Sport & Auto
- About Future
- Digital Future
- Cookies Policy
- Terms & Conditions
- Investor Relations
- Contact Future
What happens in Vegas… we share
Aero-vent balance, MIPS and bright shells all trending updwards
Patriotic paint, progressive features and prototype Zipp wheels
From new-school Assos to old-school Italian to a new custom SpeedShop Program
Lance Armstrong at the 2009 Tour de France
Photographer defends banned ex-pro
Photographer Graham Watson has defended Lance Armstrong, saying “Outright angels do not win a Tour de France. That is the domain of the most talented, hard, driven, ruthless and selfish riders. Lance did what he had to do to win, and he clearly did it very well.” Armstrong was stripped of his seven Tour de France titles in 2012 and was handed a life time ban.
Watson, who has long been associated with Armstrong, admitted on his blog that “I’m not likely to utter any bad words about a cyclist who helped so much to escalate my earnings way back then (....) Don’t go looking for criticism because it just won’t be there – if Lance did what he’s been accused of doing, then that’s his issue to deal with.
“All I do know is he’s not the manipulative ‘bully’ certain members of the media have tried to portray him as in their tabloid stories. He was ambitious, ruthless, highly talented, tough, he knew how to lead his teammates and intimidate his rivals to make sure he won. But is he any different from a President, an army General, a corporate leader of industry, a career politician, or any other sporting great?”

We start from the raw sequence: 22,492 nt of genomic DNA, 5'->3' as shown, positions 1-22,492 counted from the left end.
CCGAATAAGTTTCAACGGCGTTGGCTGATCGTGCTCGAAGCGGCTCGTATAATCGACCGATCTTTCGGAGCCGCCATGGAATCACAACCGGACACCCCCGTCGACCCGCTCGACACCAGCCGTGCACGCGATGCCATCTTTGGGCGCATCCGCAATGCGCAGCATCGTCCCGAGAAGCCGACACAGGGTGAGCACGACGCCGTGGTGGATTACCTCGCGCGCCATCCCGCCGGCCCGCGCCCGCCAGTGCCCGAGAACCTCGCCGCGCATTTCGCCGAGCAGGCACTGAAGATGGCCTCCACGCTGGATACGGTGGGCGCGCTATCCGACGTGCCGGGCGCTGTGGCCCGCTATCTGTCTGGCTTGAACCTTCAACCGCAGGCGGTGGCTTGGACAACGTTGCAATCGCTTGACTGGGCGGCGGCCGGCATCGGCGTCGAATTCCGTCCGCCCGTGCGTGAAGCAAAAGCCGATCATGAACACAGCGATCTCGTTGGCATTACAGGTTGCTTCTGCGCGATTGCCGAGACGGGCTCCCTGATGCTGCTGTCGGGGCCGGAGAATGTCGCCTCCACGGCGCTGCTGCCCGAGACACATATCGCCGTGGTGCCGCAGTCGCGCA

He continued, “If he cheated, he cheated the other cheats of that era, even if by doing so he also cheated an adoring public. He didn’t kill anyone along the way, and as a father of five, he’s no child molester either. For me, his punishment outweighs the alleged crimes, for a lifetime ban from all sports seems quite draconian in this day and age. I’m surprised USADA hasn’t also fixed an ankle-bracelet to Armstrong’s leg, just in case he tries to sneak into a triathlon or ultra-distance running event in disguise.”
Looking at the USADA action, Watson said that “I for one would have liked to had seen Armstrong appeal, if only to hear the other story that I am sure is out there. Like it, or not, USADA has done its work very well. It’s gone where no other national anti-drug agency has dared go, or could go without the millions of US$ afforded to its operations. Never mind that USADA has plunged a blunt knife through the heart of the sport – they got their man, after a ruthless hunt, and that’s all they care about. I have winced at their tactics, and at the paucity of any scientific evidence, and cringed at the scandalous sentences handed out to those who informed, willingly or otherwise, on Armstrong.”
Still, he said, “I think lot of good will arise from the USADA investigation, with even tighter drug controls, sharper administration of the sport, and a greater co-operation between all the national anti-drug agencies. Short-term agony but long-term bliss - how about that?”
In its Reasoned Decision, the USADA called the doping scheme around Armstrong “the most sophisticated, professionalized and successful doping program that sport has ever seen.” It accuses Armstrong of creating a culture of doping within his team and not only pressuring others to dope, but also intimidating those who spoke out or declined to dope. USADA based its decision, released in October, not only on the testimony of 26 individuals but also on "direct documentary evidence including financial payments, emails, scientific data and laboratory test results that further prove the use, possession and distribution of performance enhancing drugs by Lance Armstrong".
Watson also defended the UCI, saying that it “has so publicly done its level best to keep pace with the drug-takers. No one is perfect, no-one is above criticism, and in hindsight the UCI perhaps should have done better – but only in hindsight.”